Actinic keratoses were noted in approximately half (51%) of recurrent NMSC cases, including 63 percent of SCC cases and 40 percent of BCC cases. Zabielinski et al5 reported actinic keratosis in only one case of recurrent SCC. While a ruptured follicle was present in only one case of recurrent BCC, the final MMS stage demonstrated missing subcutis as well. Therefore, it was difficult to conclude if a ruptured follicle is a risk factor for tumor recurrence. Presence of mucin was not found to be associated with tumor recurrence in our study.
Although we excluded cases from our study that had residual tumor present on the final slide of the previous MMS procedure, other studies found 18-26% of recurrent cases were associated with residual tumor.5-8 These percentages are similar to the percentage of excluded cases with residual tumor in our study (20.6%).
Mohs surgeons should carefully evaluate NMSC frozen sections for the presence of missing tissue. This confirms what would be obvious to some and validates data from previous studies. In addition, actinic keratosis, perineural inflammation, and dense inflammation are histopathologic features that seem to predict tumor recurrence, especially with respect to SCC. Limitations of this study include a small sample size and lack of a control group consisting of NMSC cases treated with MMS with no recurrence for comparison. We could not make any conclusion as to the importance of these histopathologic characteristics on the interval between recurrences. However, it is interesting that recurrences in a large cohort of patients treated by nine different Mohs surgeons had a mean time interval of 19 months, which approximates a prior study by Campbell et al.7 Further studies with a matched control group and larger sample size may be helpful to better ascertain the significance of an association between each of these variables and tumor recurrence.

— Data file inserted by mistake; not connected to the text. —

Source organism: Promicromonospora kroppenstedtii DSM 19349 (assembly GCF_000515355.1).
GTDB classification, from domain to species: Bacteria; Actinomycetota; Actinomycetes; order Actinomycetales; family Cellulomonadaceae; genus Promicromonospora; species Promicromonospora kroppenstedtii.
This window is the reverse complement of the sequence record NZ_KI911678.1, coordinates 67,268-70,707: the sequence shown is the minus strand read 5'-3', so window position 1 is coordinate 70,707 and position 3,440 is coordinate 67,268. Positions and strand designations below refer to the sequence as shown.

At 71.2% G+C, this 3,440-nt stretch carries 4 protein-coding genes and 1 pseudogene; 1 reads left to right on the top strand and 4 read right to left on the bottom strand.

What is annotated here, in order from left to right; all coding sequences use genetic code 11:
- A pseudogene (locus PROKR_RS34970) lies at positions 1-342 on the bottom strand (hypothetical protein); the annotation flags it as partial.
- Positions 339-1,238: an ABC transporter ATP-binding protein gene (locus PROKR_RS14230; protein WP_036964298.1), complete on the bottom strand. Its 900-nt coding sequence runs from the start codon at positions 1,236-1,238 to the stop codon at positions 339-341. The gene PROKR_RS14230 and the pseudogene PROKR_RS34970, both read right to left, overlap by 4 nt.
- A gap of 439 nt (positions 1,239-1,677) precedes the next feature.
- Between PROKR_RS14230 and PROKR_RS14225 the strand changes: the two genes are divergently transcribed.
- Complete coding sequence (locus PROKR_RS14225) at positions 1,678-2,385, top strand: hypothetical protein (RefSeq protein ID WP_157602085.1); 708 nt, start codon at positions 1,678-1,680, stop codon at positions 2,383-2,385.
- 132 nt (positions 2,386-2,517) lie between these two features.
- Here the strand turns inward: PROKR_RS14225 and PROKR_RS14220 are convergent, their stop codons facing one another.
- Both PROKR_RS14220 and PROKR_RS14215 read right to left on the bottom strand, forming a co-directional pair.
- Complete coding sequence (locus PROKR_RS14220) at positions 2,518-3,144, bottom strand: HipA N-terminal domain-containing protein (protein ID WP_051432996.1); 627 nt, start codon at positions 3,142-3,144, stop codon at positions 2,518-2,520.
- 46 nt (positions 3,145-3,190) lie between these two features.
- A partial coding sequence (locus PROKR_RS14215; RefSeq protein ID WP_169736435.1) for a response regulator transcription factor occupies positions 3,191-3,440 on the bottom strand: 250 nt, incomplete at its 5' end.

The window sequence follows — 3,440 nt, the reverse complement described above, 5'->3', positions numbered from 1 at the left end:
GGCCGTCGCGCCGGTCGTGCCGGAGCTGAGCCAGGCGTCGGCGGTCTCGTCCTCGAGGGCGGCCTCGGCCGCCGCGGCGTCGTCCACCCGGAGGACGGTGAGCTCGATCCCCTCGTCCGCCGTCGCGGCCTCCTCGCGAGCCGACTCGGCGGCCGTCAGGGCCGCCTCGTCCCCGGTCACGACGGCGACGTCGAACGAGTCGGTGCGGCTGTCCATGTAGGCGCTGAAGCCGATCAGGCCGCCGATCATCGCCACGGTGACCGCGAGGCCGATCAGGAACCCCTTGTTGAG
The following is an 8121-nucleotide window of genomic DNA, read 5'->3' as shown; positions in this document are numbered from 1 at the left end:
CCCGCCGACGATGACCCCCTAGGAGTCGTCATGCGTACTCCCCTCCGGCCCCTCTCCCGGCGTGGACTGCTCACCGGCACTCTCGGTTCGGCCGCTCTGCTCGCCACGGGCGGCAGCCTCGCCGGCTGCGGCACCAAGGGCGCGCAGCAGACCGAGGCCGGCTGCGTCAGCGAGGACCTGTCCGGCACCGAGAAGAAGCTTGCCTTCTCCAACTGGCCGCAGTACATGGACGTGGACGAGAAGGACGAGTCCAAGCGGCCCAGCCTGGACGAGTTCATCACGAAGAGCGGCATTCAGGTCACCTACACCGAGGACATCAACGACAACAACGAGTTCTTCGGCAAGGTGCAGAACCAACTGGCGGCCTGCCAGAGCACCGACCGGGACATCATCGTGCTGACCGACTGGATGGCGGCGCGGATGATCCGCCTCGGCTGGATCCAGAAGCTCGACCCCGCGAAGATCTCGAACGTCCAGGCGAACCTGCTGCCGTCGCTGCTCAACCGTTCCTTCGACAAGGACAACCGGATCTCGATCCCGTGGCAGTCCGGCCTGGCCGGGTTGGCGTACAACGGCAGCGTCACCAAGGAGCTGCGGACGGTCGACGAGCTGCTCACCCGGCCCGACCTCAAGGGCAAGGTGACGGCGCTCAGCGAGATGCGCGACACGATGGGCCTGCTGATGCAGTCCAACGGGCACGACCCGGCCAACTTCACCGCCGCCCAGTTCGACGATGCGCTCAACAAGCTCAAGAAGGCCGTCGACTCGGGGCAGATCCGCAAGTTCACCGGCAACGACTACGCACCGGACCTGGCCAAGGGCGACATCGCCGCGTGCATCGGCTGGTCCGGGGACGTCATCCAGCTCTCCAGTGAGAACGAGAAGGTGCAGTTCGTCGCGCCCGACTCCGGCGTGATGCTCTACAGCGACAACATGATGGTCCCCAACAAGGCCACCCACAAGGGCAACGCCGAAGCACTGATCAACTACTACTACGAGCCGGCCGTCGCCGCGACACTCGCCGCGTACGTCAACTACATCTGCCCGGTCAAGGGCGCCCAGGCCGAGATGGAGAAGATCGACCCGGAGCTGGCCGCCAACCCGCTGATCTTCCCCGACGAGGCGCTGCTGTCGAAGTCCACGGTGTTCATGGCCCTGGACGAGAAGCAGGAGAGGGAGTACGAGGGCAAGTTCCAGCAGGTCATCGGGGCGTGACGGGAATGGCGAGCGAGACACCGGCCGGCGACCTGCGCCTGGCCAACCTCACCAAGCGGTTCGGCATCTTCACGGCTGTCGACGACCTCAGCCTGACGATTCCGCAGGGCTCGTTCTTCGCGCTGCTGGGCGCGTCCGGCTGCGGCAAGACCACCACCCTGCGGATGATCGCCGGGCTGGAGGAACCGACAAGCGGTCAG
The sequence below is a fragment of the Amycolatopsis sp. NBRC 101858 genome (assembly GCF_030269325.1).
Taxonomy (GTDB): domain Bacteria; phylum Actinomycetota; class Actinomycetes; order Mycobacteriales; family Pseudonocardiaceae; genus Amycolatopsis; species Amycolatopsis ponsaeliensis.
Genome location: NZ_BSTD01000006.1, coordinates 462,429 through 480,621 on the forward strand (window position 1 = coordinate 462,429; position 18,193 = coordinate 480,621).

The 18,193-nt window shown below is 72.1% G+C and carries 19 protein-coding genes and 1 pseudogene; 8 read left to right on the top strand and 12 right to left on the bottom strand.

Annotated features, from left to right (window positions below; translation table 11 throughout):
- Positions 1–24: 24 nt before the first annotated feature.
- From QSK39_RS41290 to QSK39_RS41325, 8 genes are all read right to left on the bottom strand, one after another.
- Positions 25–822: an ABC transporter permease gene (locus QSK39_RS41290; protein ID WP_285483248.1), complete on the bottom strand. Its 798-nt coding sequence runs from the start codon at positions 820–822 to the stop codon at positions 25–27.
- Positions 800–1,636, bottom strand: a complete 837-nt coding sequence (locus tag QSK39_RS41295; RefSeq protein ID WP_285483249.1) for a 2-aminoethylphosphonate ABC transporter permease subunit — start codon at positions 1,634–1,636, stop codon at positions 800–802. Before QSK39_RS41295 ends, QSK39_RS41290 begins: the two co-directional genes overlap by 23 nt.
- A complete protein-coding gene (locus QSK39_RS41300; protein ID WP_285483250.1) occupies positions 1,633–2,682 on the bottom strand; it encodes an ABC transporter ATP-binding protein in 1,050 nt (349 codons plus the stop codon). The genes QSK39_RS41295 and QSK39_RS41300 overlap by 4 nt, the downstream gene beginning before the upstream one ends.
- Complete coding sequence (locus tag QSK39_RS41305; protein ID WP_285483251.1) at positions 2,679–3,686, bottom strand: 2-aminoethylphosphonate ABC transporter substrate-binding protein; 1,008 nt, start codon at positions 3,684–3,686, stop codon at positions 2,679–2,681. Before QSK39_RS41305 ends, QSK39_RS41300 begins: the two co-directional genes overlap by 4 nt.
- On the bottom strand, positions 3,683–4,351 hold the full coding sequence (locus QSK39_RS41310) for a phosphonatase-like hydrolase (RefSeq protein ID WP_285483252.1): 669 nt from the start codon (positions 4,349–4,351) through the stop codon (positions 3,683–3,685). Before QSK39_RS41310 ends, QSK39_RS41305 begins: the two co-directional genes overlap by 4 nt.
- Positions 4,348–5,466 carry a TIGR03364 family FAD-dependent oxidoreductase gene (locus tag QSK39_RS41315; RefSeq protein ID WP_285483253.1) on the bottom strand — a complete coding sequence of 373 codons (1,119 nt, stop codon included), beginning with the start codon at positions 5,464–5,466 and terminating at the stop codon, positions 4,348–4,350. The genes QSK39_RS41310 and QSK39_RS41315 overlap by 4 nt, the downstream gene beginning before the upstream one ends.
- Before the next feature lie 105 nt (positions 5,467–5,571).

- Kauvar ANB, Cronin Jr T, Roenigk R, et al. Consensus for nonmelanoma skin cancer treatment: basal cell carcinoma, including a cost analysis of treatment methods. Dermatol Surg. 2015;41(5):550-71.
- Kauvar ANB, Arpey CJ, Hruza G, et al. Consensus for nonmelanoma skin cancer treatment, part II: squamous cell carcinoma, including a cost analysis of treatment methods. Dermatol Surg. 2015;41(11):1214-40.
- Rowe DE, Carroll RJ, Day Jr CL. Long-term recurrence rates in previously untreated (primary) basal cell carcinoma: implications for patient follow-up. J Dermatol Surg Oncol. 1989;15(3):315-28.
- Leibovitch I, Huilgol SC, Selva D, et al. Cutaneous squamous cell carcinoma treated with Mohs micrographic surgery in Australia I: experience over 10 years. J Am Acad Dermatol. 2005;53(2):253-60.
- Zabielinski M, Leithauser L, Godsey T, Gloster Jr HM. Laboratory errors leading to nonmelanoma skin cancer recurrence after Mohs micrographic surgery. Dermatol Surg. 2015;41(8):913-6.
- Hruza GJ. Mohs micrographic surgery local recurrences. J Dermatol Surg Oncol. 1994;20(9):573-7.
- Campbell T, Armstrong AW, Schupp CW, et al. Surgeon error and slide quality during Mohs micrographic surgery: is there a relationship with tumor recurrence? J Am Acad Dermatol. 2013;69(1):105-11.
- Lee KC, Higgins 2nd HW, Dufresne Jr RG. Tumor recurrence after Mohs micrographic surgery. J Am Acad Dermatol. 2014;70(2):385-6.
- Leitenberger JJ, Rogers H, Chapman JC, et al. Defining recurrence in nonmelanoma skin cancer after Mohs micrographic surgery: report of the American College of Mohs Surgery Registry and Outcomes Committee. J Am Acad Dermatol. 2016;75(5):1022-1031.
- Katz KH, Helm KF, Billingsley EM, Maloney ME. Dense inflammation does not mask residual primary basal cell carcinoma during Mohs micrographic surgery. J Am Acad Dermatol. 2001;45(2):231-8.
- Alam M, Khan M, Veledar E, et al. Correlation of inflammation in frozen sections with site of nonmelanoma skin cancer. JAMA Dermatol. 2016;152(2):173-6.